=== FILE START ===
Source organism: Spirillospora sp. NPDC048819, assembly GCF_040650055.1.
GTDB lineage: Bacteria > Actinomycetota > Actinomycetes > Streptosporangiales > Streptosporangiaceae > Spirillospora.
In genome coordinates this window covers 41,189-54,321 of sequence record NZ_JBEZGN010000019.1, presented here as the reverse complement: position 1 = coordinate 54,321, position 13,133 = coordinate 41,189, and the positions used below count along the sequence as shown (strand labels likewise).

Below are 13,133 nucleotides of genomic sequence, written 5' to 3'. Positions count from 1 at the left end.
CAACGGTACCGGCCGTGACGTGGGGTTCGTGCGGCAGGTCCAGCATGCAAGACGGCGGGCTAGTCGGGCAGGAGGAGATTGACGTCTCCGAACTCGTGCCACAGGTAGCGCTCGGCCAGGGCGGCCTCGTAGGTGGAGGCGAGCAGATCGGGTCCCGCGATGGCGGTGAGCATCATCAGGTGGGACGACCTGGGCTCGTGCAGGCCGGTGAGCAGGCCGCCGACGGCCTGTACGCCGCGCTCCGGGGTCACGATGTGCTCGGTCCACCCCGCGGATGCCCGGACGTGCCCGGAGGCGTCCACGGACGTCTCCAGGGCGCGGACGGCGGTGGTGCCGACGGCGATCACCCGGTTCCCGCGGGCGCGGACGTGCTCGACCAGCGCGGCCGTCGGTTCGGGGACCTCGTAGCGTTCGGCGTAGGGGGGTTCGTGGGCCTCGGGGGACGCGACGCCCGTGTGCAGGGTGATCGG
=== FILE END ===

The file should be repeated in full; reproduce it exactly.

Source organism: Spirillospora sp. NPDC048819, assembly GCF_040650055.1.
GTDB lineage: Bacteria > Actinomycetota > Actinomycetes > Streptosporangiales > Streptosporangiaceae > Spirillospora.
In genome coordinates this window covers 41,189-54,321 of sequence record NZ_JBEZGN010000019.1, presented here as the reverse complement: position 1 = coordinate 54,321, position 13,133 = coordinate 41,189, and the positions used below count along the sequence as shown (strand labels likewise).

Below are 13,133 nucleotides of genomic sequence, written 5' to 3'. Positions count from 1 at the left end.
CAACGGTACCGGCCGTGACGTGGGGTTCGTGCGGCAGGTCCAGCATGCAAGACGGCGGGCTAGTCGGGCAGGAGGAGATTGACGTCTCCGAACTCGTGCCACAGGTAGCGCTCGGCCAGGGCGGCCTCGTAGGTGGAGGCGAGCAGATCGGGTCCCGCGATGGCGGTGAGCATCATCAGGTGGGACGACCTGGGCTCGTGCAGGCCGGTGAGCAGGCCGCCGACGGCCTGTACGCCGCGCTCCGGGGTCACGATGTGCTCGGTCCACCCCGCGGATGCCCGGACGTGCCCGGAGGCGTCCACGGACGTCTCCAGGGCGCGGACGGCGGTGGTGCCGACGGCGATCACCCGGTTCCCGCGGGCGCGGACGTGCTCGACCAGCGCGGCCGTCGGTTCGGGGACCTCGTAGCGTTCGGCGTAGGGGGGTTCGTGGGCCTCGGGGGACGCGACGCCCGTGTGCAGGGTGATCGG